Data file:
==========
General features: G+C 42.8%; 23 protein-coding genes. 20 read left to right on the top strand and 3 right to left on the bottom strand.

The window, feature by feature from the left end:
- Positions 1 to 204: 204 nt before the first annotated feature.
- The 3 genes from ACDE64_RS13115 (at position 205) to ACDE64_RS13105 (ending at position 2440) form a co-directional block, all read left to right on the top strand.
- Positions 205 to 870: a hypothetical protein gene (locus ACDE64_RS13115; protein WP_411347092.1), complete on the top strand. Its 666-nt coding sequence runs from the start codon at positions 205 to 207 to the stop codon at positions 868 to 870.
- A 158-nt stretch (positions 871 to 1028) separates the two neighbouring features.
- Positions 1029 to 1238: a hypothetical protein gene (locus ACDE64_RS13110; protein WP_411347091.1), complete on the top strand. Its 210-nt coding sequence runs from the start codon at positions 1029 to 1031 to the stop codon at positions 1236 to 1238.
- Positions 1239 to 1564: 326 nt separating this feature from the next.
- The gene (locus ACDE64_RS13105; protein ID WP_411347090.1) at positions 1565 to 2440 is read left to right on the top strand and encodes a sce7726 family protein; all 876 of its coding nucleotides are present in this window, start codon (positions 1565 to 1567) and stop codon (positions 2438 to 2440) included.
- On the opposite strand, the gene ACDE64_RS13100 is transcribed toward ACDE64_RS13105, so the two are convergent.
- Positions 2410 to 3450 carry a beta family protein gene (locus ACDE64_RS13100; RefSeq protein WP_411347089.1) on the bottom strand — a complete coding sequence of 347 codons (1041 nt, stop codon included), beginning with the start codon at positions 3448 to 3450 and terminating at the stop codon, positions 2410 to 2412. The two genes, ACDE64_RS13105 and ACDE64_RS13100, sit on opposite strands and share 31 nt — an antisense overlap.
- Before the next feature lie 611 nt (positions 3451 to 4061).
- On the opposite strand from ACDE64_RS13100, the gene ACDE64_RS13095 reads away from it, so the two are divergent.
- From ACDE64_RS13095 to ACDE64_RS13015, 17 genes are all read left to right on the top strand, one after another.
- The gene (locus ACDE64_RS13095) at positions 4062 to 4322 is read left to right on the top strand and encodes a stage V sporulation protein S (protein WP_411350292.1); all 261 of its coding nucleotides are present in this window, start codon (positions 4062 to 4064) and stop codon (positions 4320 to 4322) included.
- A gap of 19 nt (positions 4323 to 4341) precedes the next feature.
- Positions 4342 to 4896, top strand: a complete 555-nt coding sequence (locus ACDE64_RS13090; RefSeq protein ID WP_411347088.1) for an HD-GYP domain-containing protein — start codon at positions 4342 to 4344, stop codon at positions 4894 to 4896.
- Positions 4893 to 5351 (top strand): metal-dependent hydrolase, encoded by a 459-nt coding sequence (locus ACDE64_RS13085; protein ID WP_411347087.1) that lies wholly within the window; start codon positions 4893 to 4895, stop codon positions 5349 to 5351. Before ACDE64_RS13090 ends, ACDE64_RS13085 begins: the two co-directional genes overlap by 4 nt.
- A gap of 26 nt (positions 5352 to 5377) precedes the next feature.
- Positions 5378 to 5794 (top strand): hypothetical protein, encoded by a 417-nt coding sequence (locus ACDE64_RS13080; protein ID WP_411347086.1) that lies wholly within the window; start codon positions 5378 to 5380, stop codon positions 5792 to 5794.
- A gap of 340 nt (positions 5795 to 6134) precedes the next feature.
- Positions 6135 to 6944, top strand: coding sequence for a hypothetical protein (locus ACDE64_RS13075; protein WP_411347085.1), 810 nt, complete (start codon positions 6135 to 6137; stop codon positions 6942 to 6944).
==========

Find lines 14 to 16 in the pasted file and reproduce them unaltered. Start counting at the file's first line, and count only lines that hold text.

- From ACDE64_RS13095 to ACDE64_RS13015, 17 genes are all read left to right on the top strand, one after another.
- The gene (locus ACDE64_RS13095) at positions 4062 to 4322 is read left to right on the top strand and encodes a stage V sporulation protein S (protein WP_411350292.1); all 261 of its coding nucleotides are present in this window, start codon (positions 4062 to 4064) and stop codon (positions 4320 to 4322) included.
- A gap of 19 nt (positions 4323 to 4341) precedes the next feature.